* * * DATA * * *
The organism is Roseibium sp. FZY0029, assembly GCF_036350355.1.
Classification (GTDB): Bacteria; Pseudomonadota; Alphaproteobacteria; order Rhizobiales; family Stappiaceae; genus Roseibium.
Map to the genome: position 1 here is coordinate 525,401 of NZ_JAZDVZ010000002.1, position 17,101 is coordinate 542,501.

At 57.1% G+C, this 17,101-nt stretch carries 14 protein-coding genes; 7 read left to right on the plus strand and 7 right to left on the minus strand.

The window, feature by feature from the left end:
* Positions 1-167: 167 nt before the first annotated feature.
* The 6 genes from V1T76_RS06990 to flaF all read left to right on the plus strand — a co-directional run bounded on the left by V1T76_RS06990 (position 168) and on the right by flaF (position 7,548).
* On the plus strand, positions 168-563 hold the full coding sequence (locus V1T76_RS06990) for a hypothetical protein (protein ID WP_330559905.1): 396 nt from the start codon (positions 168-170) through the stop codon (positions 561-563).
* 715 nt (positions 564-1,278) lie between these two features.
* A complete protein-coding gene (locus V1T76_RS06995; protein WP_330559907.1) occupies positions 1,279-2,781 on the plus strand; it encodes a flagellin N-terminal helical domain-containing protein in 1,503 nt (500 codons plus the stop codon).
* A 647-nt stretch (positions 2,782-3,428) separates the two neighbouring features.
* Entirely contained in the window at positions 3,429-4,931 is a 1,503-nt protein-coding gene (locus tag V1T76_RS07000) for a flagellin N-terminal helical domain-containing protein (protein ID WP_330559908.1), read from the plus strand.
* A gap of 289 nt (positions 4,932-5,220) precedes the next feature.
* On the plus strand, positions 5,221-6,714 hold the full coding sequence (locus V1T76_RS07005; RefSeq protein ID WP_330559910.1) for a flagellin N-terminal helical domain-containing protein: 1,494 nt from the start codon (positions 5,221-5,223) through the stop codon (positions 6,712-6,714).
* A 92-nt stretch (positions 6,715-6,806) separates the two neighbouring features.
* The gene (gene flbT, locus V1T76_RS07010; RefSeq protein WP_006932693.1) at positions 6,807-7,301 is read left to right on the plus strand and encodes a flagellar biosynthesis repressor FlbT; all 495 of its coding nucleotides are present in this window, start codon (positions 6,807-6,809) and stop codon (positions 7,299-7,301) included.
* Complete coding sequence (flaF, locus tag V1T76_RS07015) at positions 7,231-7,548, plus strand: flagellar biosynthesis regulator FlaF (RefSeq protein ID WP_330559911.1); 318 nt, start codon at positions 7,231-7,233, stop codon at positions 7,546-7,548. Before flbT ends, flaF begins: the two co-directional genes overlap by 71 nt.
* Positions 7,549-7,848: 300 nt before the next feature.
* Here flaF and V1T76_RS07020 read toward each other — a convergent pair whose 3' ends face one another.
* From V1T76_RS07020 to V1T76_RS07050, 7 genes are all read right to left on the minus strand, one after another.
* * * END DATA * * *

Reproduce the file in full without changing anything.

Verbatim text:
The organism is Roseibium sp. FZY0029, assembly GCF_036350355.1.
Classification (GTDB): Bacteria; Pseudomonadota; Alphaproteobacteria; order Rhizobiales; family Stappiaceae; genus Roseibium.
Map to the genome: position 1 here is coordinate 525,401 of NZ_JAZDVZ010000002.1, position 17,101 is coordinate 542,501.

At 57.1% G+C, this 17,101-nt stretch carries 14 protein-coding genes; 7 read left to right on the plus strand and 7 right to left on the minus strand.

The window, feature by feature from the left end:
* Positions 1-167: 167 nt before the first annotated feature.
* The 6 genes from V1T76_RS06990 to flaF all read left to right on the plus strand — a co-directional run bounded on the left by V1T76_RS06990 (position 168) and on the right by flaF (position 7,548).
* On the plus strand, positions 168-563 hold the full coding sequence (locus V1T76_RS06990) for a hypothetical protein (protein ID WP_330559905.1): 396 nt from the start codon (positions 168-170) through the stop codon (positions 561-563).
* 715 nt (positions 564-1,278) lie between these two features.
* A complete protein-coding gene (locus V1T76_RS06995; protein WP_330559907.1) occupies positions 1,279-2,781 on the plus strand; it encodes a flagellin N-terminal helical domain-containing protein in 1,503 nt (500 codons plus the stop codon).
* A 647-nt stretch (positions 2,782-3,428) separates the two neighbouring features.
* Entirely contained in the window at positions 3,429-4,931 is a 1,503-nt protein-coding gene (locus tag V1T76_RS07000) for a flagellin N-terminal helical domain-containing protein (protein ID WP_330559908.1), read from the plus strand.
* A gap of 289 nt (positions 4,932-5,220) precedes the next feature.
* On the plus strand, positions 5,221-6,714 hold the full coding sequence (locus V1T76_RS07005; RefSeq protein ID WP_330559910.1) for a flagellin N-terminal helical domain-containing protein: 1,494 nt from the start codon (positions 5,221-5,223) through the stop codon (positions 6,712-6,714).
* A 92-nt stretch (positions 6,715-6,806) separates the two neighbouring features.
* The gene (gene flbT, locus V1T76_RS07010; RefSeq protein WP_006932693.1) at positions 6,807-7,301 is read left to right on the plus strand and encodes a flagellar biosynthesis repressor FlbT; all 495 of its coding nucleotides are present in this window, start codon (positions 6,807-6,809) and stop codon (positions 7,299-7,301) included.
* Complete coding sequence (flaF, locus tag V1T76_RS07015) at positions 7,231-7,548, plus strand: flagellar biosynthesis regulator FlaF (RefSeq protein ID WP_330559911.1); 318 nt, start codon at positions 7,231-7,233, stop codon at positions 7,546-7,548. Before flbT ends, flaF begins: the two co-directional genes overlap by 71 nt.
* Positions 7,549-7,848: 300 nt before the next feature.
* Here flaF and V1T76_RS07020 read toward each other — a convergent pair whose 3' ends face one another.
* From V1T76_RS07020 to V1T76_RS07050, 7 genes are all read right to left on the minus strand, one after another.